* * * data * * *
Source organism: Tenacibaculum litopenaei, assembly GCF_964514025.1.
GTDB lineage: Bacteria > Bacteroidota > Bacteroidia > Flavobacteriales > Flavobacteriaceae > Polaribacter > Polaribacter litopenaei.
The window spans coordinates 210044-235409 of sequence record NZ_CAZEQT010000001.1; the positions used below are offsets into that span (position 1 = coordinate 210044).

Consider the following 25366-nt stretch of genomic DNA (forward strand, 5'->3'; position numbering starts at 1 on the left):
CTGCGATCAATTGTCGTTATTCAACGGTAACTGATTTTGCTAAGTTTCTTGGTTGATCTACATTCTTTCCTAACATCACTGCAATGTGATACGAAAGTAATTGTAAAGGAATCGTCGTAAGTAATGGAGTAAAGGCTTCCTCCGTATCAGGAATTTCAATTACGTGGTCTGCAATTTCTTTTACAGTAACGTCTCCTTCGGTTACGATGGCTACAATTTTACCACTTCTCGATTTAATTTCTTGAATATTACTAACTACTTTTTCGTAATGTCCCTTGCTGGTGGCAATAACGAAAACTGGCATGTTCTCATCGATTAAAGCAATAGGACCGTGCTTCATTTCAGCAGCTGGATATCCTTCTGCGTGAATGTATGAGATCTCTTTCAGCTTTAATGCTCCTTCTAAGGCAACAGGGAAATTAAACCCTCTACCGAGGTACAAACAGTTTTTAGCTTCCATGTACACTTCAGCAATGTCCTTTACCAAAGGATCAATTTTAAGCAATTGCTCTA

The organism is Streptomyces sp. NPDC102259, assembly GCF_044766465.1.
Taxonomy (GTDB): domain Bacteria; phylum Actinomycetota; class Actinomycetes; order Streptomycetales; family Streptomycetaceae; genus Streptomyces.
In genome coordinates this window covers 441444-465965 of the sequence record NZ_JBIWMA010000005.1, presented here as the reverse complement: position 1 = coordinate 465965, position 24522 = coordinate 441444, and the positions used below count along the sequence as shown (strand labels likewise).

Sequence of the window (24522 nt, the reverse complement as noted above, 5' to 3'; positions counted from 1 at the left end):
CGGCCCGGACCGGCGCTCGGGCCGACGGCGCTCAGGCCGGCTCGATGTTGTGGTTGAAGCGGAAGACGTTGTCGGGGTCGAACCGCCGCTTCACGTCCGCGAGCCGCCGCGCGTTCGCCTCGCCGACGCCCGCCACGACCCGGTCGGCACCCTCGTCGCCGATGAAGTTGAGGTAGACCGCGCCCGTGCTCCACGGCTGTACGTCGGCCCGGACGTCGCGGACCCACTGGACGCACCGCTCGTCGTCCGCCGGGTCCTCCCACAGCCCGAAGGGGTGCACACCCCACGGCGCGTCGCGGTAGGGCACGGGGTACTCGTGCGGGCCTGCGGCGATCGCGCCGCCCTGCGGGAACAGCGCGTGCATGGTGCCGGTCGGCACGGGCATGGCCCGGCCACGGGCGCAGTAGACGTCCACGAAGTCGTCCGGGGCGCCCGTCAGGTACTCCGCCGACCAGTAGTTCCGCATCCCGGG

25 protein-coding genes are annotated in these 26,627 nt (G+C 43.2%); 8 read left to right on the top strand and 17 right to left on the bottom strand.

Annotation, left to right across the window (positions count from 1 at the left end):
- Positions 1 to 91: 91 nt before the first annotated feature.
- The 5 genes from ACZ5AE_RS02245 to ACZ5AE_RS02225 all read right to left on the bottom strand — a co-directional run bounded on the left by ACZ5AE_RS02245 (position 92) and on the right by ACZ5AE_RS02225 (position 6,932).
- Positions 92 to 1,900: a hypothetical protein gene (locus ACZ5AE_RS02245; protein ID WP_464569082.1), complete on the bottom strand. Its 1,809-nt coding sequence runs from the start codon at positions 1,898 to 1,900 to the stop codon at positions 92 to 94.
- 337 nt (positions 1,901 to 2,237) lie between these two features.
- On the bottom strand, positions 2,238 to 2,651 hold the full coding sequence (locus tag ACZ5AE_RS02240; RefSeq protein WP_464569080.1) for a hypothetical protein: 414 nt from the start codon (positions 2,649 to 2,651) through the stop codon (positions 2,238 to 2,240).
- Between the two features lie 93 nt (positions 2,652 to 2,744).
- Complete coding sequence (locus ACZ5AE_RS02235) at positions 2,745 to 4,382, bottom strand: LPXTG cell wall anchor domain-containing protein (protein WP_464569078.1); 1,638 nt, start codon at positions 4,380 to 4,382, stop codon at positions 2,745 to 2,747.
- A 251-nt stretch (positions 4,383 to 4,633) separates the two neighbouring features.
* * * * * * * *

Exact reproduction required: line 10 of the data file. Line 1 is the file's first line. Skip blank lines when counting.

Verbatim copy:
CGGCCCGGACCGGCGCTCGGGCCGACGGCGCTCAGGCCGGCTCGATGTTGTGGTTGAAGCGGAAGACGTTGTCGGGGTCGAACCGCCGCTTCACGTCCGCGAGCCGCCGCGCGTTCGCCTCGCCGACGCCCGCCACGACCCGGTCGGCACCCTCGTCGCCGATGAAGTTGAGGTAGACCGCGCCCGTGCTCCACGGCTGTACGTCGGCCCGGACGTCGCGGACCCACTGGACGCACCGCTCGTCGTCCGCCGGGTCCTCCCACAGCCCGAAGGGGTGCACACCCCACGGCGCGTCGCGGTAGGGCACGGGGTACTCGTGCGGGCCTGCGGCGATCGCGCCGCCCTGCGGGAACAGCGCGTGCATGGTGCCGGTCGGCACGGGCATGGCCCGGCCACGGGCGCAGTAGACGTCCACGAAGTCGTCCGGGGCGCCCGTCAGGTACTCCGCCGACCAGTAGTTCCGCATCCCGGG